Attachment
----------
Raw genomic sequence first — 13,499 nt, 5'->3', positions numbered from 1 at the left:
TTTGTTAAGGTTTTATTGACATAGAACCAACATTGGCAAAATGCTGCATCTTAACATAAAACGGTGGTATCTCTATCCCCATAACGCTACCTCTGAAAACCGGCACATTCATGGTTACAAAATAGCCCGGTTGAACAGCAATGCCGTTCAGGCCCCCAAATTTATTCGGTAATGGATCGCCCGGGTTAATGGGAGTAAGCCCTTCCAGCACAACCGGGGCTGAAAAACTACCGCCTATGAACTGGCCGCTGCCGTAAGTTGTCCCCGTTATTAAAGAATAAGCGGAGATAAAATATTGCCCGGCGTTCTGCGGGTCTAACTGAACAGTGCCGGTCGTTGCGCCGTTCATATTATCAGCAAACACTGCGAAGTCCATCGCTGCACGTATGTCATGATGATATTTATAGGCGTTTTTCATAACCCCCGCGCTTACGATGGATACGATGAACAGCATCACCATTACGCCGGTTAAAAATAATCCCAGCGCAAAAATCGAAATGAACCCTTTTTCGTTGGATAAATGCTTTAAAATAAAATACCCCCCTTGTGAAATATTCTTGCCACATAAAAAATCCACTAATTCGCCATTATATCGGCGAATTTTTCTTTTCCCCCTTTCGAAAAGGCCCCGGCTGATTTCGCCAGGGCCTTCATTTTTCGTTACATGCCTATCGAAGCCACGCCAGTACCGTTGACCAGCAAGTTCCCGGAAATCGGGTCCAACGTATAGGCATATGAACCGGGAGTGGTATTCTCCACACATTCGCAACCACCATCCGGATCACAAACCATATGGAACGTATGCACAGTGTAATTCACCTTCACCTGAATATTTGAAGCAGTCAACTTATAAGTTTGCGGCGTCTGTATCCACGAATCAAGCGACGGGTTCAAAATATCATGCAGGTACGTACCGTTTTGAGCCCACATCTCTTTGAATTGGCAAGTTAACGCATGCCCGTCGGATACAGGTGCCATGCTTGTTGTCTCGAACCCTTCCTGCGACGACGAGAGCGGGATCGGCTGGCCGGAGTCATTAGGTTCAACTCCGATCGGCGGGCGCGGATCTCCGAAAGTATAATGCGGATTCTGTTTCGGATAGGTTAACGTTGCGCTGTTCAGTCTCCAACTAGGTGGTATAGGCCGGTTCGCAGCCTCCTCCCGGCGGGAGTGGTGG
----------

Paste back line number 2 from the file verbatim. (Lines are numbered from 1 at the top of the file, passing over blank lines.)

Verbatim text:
TTTGTTAAGGTTTTATTGACATAGAACCAACATTGGCAAAATGCTGCATCTTAACATAAAACGGTGGTATCTCTATCCCCATAACGCTACCTCTGAAAACCGGCACATTCATGGTTACAAAATAGCCCGGTTGAACAGCAATGCCGTTCAGGCCCCCAAATTTATTCGGTAATGGATCGCCCGGGTTAATGGGAGTAAGCCCTTCCAGCACAACCGGGGCTGAAAAACTACCGCCTATGAACTGGCCGCTGCCGTAAGTTGTCCCCGTTATTAAAGAATAAGCGGAGATAAAATATTGCCCGGCGTTCTGCGGGTCTAACTGAACAGTGCCGGTCGTTGCGCCGTTCATATTATCAGCAAACACTGCGAAGTCCATCGCTGCACGTATGTCATGATGATATTTATAGGCGTTTTTCATAACCCCCGCGCTTACGATGGATACGATGAACAGCATCACCATTACGCCGGTTAAAAATAATCCCAGCGCAAAAATCGAAATGAACCCTTTTTCGTTGGATAAATGCTTTAAAATAAAATACCCCCCTTGTGAAATATTCTTGCCACATAAAAAATCCACTAATTCGCCATTATATCGGCGAATTTTTCTTTTCCCCCTTTCGAAAAGGCCCCGGCTGATTTCGCCAGGGCCTTCATTTTTCGTTACATGCCTATCGAAGCCACGCCAGTACCGTTGACCAGCAAGTTCCCGGAAATCGGGTCCAACGTATAGGCATATGAACCGGGAGTGGTATTCTCCACACATTCGCAACCACCATCCGGATCACAAACCATATGGAACGTATGCACAGTGTAATTCACCTTCACCTGAATATTTGAAGCAGTCAACTTATAAGTTTGCGGCGTCTGTATCCACGAATCAAGCGACGGGTTCAAAATATCATGCAGGTACGTACCGTTTTGAGCCCACATCTCTTTGAATTGGCAAGTTAACGCATGCCCGTCGGATACAGGTGCCATGCTTGTTGTCTCGAACCCTTCCTGCGACGACGAGAGCGGGATCGGCTGGCCGGAGTCATTAGGTTCAACTCCGATCGGCGGGCGCGGATCTCCGAAAGTATAATGCGGATTCTGTTTCGGATAGGTTAACGTTGCGCTGTTCAGTCTCCAACTAGGTGGTATAGGCCGGTTCGCAGCCTCCTCCCGGCGGGAGTGGTGG